City to restart trash contract process
NATCHEZ — An Adams County circuit court judge ruled Thursday that the City of Natchez must restart its bidding process to select companies for waste collection and disposal services.
The ruling comes after Waste Management appealed the Natchez Board of Aldermen’s decision in late November to award the city collection contract to Waste Pro USA and disposal contract to Riverbend Environmental Services.
The board decided during a specially called meeting to contract with Waste Pro USA for waste collection services and Riverbend Environmental Services for disposal for a combined yearly rate of $785,250.
Waste Management presented the city with a combined collection and disposal contract for $764,730.
The aldermen voted 4-2 for the contract with Waste Pro, with Ward 3 Alderwoman Sarah Smith and Ward 5 Alderman Mark Fortenbery saying they believed the city should take the lower price.
Mayor Butch Brown broke a 3-3 tie voting for the contract with Riverbend. He has said he believes the potential for growth at the landfill in Jefferson County will allow the city to get tonnage rebates.
In the court order, Judge Forrest “Al” Johnson said the city based its decision on factors other than price. That was a clear violation of statute, he said, because the request for proposals did not include that other factors would be considered.
Johnson points out in the order that statute 31-7-13 allows the city to negotiate with the most qualified proposals “on the basis of price, technology and other relevant factors” in an effort to obtain a better price. The statute also says, Johnson noted, that all factors determined relevant by a governing authority “shall be included in the advertisement to elicit proposals.”
“The request for proposals sought by the City of Natchez … was limited to a decision based on rates,” Johnson said in the order.
Even though Waste Management, Waste Pro and Riverbend had actual notice of “other relevant factors” by private letter, the notice failed to satisfy the statutory requirements, Johnson said in the order.
Waste Pro will continue to provide collection services and Waste Management disposal services until new contracts are awarded, Johnson said in the ruling.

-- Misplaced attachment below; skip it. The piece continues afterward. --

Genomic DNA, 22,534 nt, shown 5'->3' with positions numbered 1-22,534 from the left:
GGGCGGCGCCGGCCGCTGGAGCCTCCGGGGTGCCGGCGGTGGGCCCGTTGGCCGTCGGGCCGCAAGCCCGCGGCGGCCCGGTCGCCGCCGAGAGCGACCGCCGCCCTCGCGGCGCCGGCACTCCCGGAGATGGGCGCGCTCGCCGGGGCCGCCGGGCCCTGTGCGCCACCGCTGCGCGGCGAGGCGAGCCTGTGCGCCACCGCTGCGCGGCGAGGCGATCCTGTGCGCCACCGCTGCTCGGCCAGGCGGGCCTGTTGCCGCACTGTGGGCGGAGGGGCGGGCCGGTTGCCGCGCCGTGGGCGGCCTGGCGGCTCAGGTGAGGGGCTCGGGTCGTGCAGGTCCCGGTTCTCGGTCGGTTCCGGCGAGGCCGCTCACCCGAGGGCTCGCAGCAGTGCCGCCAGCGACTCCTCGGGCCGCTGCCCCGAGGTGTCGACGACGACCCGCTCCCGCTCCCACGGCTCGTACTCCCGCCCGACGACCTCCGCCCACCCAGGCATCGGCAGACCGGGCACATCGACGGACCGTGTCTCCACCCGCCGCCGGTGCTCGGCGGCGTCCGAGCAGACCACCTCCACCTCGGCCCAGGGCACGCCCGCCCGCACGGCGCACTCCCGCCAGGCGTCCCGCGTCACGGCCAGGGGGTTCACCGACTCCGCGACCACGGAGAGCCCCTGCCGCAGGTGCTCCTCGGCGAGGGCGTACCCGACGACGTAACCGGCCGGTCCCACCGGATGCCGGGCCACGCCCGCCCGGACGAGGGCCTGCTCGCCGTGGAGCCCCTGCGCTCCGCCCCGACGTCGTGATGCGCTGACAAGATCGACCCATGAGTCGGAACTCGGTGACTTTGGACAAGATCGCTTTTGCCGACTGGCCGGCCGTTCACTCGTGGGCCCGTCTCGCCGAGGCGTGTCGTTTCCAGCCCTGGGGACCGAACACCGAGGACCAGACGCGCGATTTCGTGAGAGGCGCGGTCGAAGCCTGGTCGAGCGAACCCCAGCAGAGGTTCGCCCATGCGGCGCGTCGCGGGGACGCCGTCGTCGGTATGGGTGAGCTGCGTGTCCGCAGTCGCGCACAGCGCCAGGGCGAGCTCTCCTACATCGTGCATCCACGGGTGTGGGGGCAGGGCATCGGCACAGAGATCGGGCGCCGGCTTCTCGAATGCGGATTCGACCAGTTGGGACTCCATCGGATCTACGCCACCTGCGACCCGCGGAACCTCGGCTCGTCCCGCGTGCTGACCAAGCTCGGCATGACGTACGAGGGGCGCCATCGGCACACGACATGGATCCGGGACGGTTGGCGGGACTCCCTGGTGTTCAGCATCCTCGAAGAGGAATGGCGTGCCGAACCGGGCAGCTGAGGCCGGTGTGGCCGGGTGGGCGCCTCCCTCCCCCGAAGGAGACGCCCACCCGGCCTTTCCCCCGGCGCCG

The city will select a new request for proposal and will not be bound by the previous request, Johnson said. The new contracts shall be awarded no later than the expiration of Waste Management’s current disposal contract in June.
Buford Clark, manager of public sector solutions for the Waste Management Gulf Coast Area, said in a press release Waste Management agrees with the court’s decision.
“Waste Management has served as a proud partner with the City of Natchez for more than 25 years,” Clark said.
“We stand behind the work we do in the community, and we will be aggressive participants in the new RFP review process.”
Brown said the ruling is actually somewhat good news.
“I’m encouraged now that everybody knows what the others’ prices are, and we’ll probably get a lower price,” Brown said. “We will be extra careful so that Waste Management feels like they have not been slighted.
“Unfortunately, the taxpayers of Natchez have been slighted (by Waste Management) for the last 20 years,” Brown said.
City Attorney Hyde Carby said that while he does not necessarily agree with the court’s finding that the city violated the law, the restarting of the selection process should be favorable to the city.
“We saw significant savings in the first round, and we’ll see even more savings now because of the competitive pressure,” he said.
Waste Pro and Riverbend representatives could not be reached for comment.